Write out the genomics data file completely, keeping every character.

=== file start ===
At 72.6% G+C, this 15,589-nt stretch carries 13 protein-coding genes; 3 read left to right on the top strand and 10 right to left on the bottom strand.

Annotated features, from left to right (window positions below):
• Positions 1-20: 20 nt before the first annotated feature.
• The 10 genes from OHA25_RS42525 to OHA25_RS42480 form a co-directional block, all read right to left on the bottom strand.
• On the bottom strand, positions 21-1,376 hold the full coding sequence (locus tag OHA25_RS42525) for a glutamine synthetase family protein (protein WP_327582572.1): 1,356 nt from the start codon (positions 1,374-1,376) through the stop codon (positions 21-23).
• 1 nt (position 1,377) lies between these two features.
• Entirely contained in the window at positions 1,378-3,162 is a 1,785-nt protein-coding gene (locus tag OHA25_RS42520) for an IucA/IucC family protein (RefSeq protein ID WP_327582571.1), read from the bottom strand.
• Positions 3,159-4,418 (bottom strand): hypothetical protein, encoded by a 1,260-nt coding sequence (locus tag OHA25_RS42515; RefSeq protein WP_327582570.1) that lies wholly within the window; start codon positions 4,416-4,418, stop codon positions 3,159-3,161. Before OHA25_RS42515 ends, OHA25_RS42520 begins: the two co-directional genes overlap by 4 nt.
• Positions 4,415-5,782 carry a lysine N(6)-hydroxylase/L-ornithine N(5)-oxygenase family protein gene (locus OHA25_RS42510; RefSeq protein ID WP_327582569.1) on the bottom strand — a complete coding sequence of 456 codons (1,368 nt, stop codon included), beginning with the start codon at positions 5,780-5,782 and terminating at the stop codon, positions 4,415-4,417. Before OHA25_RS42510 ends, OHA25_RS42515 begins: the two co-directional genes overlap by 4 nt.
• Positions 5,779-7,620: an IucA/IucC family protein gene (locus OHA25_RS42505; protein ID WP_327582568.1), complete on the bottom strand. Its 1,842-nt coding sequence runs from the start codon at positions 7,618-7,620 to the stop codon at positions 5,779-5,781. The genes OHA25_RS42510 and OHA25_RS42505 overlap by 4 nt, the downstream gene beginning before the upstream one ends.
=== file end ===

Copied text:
At 72.6% G+C, this 15,589-nt stretch carries 13 protein-coding genes; 3 read left to right on the top strand and 10 right to left on the bottom strand.

Annotated features, from left to right (window positions below):
• Positions 1-20: 20 nt before the first annotated feature.
• The 10 genes from OHA25_RS42525 to OHA25_RS42480 form a co-directional block, all read right to left on the bottom strand.
• On the bottom strand, positions 21-1,376 hold the full coding sequence (locus tag OHA25_RS42525) for a glutamine synthetase family protein (protein WP_327582572.1): 1,356 nt from the start codon (positions 1,374-1,376) through the stop codon (positions 21-23).
• 1 nt (position 1,377) lies between these two features.
• Entirely contained in the window at positions 1,378-3,162 is a 1,785-nt protein-coding gene (locus tag OHA25_RS42520) for an IucA/IucC family protein (RefSeq protein ID WP_327582571.1), read from the bottom strand.
• Positions 3,159-4,418 (bottom strand): hypothetical protein, encoded by a 1,260-nt coding sequence (locus tag OHA25_RS42515; RefSeq protein WP_327582570.1) that lies wholly within the window; start codon positions 4,416-4,418, stop codon positions 3,159-3,161. Before OHA25_RS42515 ends, OHA25_RS42520 begins: the two co-directional genes overlap by 4 nt.
• Positions 4,415-5,782 carry a lysine N(6)-hydroxylase/L-ornithine N(5)-oxygenase family protein gene (locus OHA25_RS42510; RefSeq protein ID WP_327582569.1) on the bottom strand — a complete coding sequence of 456 codons (1,368 nt, stop codon included), beginning with the start codon at positions 5,780-5,782 and terminating at the stop codon, positions 4,415-4,417. Before OHA25_RS42510 ends, OHA25_RS42515 begins: the two co-directional genes overlap by 4 nt.
• Positions 5,779-7,620: an IucA/IucC family protein gene (locus OHA25_RS42505; protein ID WP_327582568.1), complete on the bottom strand. Its 1,842-nt coding sequence runs from the start codon at positions 7,618-7,620 to the stop codon at positions 5,779-5,781. The genes OHA25_RS42510 and OHA25_RS42505 overlap by 4 nt, the downstream gene beginning before the upstream one ends.